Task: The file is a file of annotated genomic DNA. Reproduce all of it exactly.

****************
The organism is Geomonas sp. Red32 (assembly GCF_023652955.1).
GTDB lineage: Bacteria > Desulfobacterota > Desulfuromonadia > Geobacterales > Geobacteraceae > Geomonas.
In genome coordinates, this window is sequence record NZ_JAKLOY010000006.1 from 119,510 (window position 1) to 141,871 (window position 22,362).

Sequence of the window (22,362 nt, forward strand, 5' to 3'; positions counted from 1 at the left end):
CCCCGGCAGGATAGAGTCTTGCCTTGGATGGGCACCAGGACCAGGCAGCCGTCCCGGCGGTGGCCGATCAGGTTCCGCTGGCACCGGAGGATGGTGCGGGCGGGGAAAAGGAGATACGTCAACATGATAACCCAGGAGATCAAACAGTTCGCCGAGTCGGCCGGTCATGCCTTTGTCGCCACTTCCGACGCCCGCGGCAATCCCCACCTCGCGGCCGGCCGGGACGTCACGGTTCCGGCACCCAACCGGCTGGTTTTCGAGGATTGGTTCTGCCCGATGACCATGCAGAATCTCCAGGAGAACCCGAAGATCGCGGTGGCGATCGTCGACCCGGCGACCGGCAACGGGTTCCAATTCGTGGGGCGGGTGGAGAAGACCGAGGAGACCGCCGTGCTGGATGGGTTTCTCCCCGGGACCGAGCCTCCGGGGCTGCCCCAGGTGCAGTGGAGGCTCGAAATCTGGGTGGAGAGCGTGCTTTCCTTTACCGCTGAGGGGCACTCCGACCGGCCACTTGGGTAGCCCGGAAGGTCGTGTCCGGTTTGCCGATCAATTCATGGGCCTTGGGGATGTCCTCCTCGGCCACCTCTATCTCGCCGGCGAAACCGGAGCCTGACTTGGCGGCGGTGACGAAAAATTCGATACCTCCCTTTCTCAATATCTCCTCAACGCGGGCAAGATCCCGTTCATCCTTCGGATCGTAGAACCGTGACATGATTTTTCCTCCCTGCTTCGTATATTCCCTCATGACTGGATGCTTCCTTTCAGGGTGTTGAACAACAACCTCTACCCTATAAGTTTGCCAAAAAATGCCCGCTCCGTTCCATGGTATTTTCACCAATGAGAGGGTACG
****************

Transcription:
The organism is Geomonas sp. Red32 (assembly GCF_023652955.1).
GTDB lineage: Bacteria > Desulfobacterota > Desulfuromonadia > Geobacterales > Geobacteraceae > Geomonas.
In genome coordinates, this window is sequence record NZ_JAKLOY010000006.1 from 119,510 (window position 1) to 141,871 (window position 22,362).

Sequence of the window (22,362 nt, forward strand, 5' to 3'; positions counted from 1 at the left end):
CCCCGGCAGGATAGAGTCTTGCCTTGGATGGGCACCAGGACCAGGCAGCCGTCCCGGCGGTGGCCGATCAGGTTCCGCTGGCACCGGAGGATGGTGCGGGCGGGGAAAAGGAGATACGTCAACATGATAACCCAGGAGATCAAACAGTTCGCCGAGTCGGCCGGTCATGCCTTTGTCGCCACTTCCGACGCCCGCGGCAATCCCCACCTCGCGGCCGGCCGGGACGTCACGGTTCCGGCACCCAACCGGCTGGTTTTCGAGGATTGGTTCTGCCCGATGACCATGCAGAATCTCCAGGAGAACCCGAAGATCGCGGTGGCGATCGTCGACCCGGCGACCGGCAACGGGTTCCAATTCGTGGGGCGGGTGGAGAAGACCGAGGAGACCGCCGTGCTGGATGGGTTTCTCCCCGGGACCGAGCCTCCGGGGCTGCCCCAGGTGCAGTGGAGGCTCGAAATCTGGGTGGAGAGCGTGCTTTCCTTTACCGCTGAGGGGCACTCCGACCGGCCACTTGGGTAGCCCGGAAGGTCGTGTCCGGTTTGCCGATCAATTCATGGGCCTTGGGGATGTCCTCCTCGGCCACCTCTATCTCGCCGGCGAAACCGGAGCCTGACTTGGCGGCGGTGACGAAAAATTCGATACCTCCCTTTCTCAATATCTCCTCAACGCGGGCAAGATCCCGTTCATCCTTCGGATCGTAGAACCGTGACATGATTTTTCCTCCCTGCTTCGTATATTCCCTCATGACTGGATGCTTCCTTTCAGGGTGTTGAACAACAACCTCTACCCTATAAGTTTGCCAAAAAATGCCCGCTCCGTTCCATGGTATTTTCACCAATGAGAGGGTACG